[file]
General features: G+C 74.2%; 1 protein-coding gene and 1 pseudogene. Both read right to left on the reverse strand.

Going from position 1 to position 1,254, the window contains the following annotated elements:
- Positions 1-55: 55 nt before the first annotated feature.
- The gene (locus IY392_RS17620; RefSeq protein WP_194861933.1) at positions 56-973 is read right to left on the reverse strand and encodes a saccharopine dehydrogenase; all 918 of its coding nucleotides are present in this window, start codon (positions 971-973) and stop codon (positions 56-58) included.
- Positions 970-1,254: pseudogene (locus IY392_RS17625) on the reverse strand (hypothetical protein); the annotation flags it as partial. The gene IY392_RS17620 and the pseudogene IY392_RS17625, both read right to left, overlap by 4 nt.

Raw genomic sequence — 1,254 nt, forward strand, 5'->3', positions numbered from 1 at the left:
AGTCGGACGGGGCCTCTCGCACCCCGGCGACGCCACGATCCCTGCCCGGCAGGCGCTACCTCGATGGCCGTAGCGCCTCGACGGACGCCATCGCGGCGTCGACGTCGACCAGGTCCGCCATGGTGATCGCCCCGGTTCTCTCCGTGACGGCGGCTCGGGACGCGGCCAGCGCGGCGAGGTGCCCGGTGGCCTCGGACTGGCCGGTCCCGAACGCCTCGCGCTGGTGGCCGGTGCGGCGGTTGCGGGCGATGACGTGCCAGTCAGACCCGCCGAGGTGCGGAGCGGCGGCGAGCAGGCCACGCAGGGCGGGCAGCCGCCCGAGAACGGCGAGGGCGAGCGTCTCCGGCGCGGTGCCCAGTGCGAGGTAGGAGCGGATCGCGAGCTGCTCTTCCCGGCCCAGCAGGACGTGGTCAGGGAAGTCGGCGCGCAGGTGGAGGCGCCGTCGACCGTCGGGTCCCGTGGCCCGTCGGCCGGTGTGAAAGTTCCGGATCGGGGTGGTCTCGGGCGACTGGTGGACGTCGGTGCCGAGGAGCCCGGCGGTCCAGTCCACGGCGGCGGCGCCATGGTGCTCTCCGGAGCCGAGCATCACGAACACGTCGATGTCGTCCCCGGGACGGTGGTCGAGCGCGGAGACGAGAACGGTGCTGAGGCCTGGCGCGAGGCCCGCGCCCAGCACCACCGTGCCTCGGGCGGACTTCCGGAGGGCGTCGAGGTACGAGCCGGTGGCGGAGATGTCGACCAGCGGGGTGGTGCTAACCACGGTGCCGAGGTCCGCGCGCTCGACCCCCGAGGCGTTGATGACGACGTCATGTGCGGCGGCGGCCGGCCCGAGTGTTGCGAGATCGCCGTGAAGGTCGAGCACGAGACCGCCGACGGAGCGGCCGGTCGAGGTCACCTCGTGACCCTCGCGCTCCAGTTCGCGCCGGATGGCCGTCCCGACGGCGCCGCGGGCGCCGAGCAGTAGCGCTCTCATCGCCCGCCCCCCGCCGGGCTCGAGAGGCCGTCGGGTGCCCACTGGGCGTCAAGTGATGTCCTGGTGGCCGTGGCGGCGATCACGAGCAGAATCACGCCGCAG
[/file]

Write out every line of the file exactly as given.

General features: G+C 74.2%; 1 protein-coding gene and 1 pseudogene. Both read right to left on the reverse strand.

Going from position 1 to position 1,254, the window contains the following annotated elements:
- Positions 1-55: 55 nt before the first annotated feature.
- The gene (locus IY392_RS17620; RefSeq protein WP_194861933.1) at positions 56-973 is read right to left on the reverse strand and encodes a saccharopine dehydrogenase; all 918 of its coding nucleotides are present in this window, start codon (positions 971-973) and stop codon (positions 56-58) included.
- Positions 970-1,254: pseudogene (locus IY392_RS17625) on the reverse strand (hypothetical protein); the annotation flags it as partial. The gene IY392_RS17620 and the pseudogene IY392_RS17625, both read right to left, overlap by 4 nt.

Raw genomic sequence — 1,254 nt, forward strand, 5'->3', positions numbered from 1 at the left:
AGTCGGACGGGGCCTCTCGCACCCCGGCGACGCCACGATCCCTGCCCGGCAGGCGCTACCTCGATGGCCGTAGCGCCTCGACGGACGCCATCGCGGCGTCGACGTCGACCAGGTCCGCCATGGTGATCGCCCCGGTTCTCTCCGTGACGGCGGCTCGGGACGCGGCCAGCGCGGCGAGGTGCCCGGTGGCCTCGGACTGGCCGGTCCCGAACGCCTCGCGCTGGTGGCCGGTGCGGCGGTTGCGGGCGATGACGTGCCAGTCAGACCCGCCGAGGTGCGGAGCGGCGGCGAGCAGGCCACGCAGGGCGGGCAGCCGCCCGAGAACGGCGAGGGCGAGCGTCTCCGGCGCGGTGCCCAGTGCGAGGTAGGAGCGGATCGCGAGCTGCTCTTCCCGGCCCAGCAGGACGTGGTCAGGGAAGTCGGCGCGCAGGTGGAGGCGCCGTCGACCGTCGGGTCCCGTGGCCCGTCGGCCGGTGTGAAAGTTCCGGATCGGGGTGGTCTCGGGCGACTGGTGGACGTCGGTGCCGAGGAGCCCGGCGGTCCAGTCCACGGCGGCGGCGCCATGGTGCTCTCCGGAGCCGAGCATCACGAACACGTCGATGTCGTCCCCGGGACGGTGGTCGAGCGCGGAGACGAGAACGGTGCTGAGGCCTGGCGCGAGGCCCGCGCCCAGCACCACCGTGCCTCGGGCGGACTTCCGGAGGGCGTCGAGGTACGAGCCGGTGGCGGAGATGTCGACCAGCGGGGTGGTGCTAACCACGGTGCCGAGGTCCGCGCGCTCGACCCCCGAGGCGTTGATGACGACGTCATGTGCGGCGGCGGCCGGCCCGAGTGTTGCGAGATCGCCGTGAAGGTCGAGCACGAGACCGCCGACGGAGCGGCCGGTCGAGGTCACCTCGTGACCCTCGCGCTCCAGTTCGCGCCGGATGGCCGTCCCGACGGCGCCGCGGGCGCCGAGCAGTAGCGCTCTCATCGCCCGCCCCCCGCCGGGCTCGAGAGGCCGTCGGGTGCCCACTGGGCGTCAAGTGATGTCCTGGTGGCCGTGGCGGCGATCACGAGCAGAATCACGCCGCAG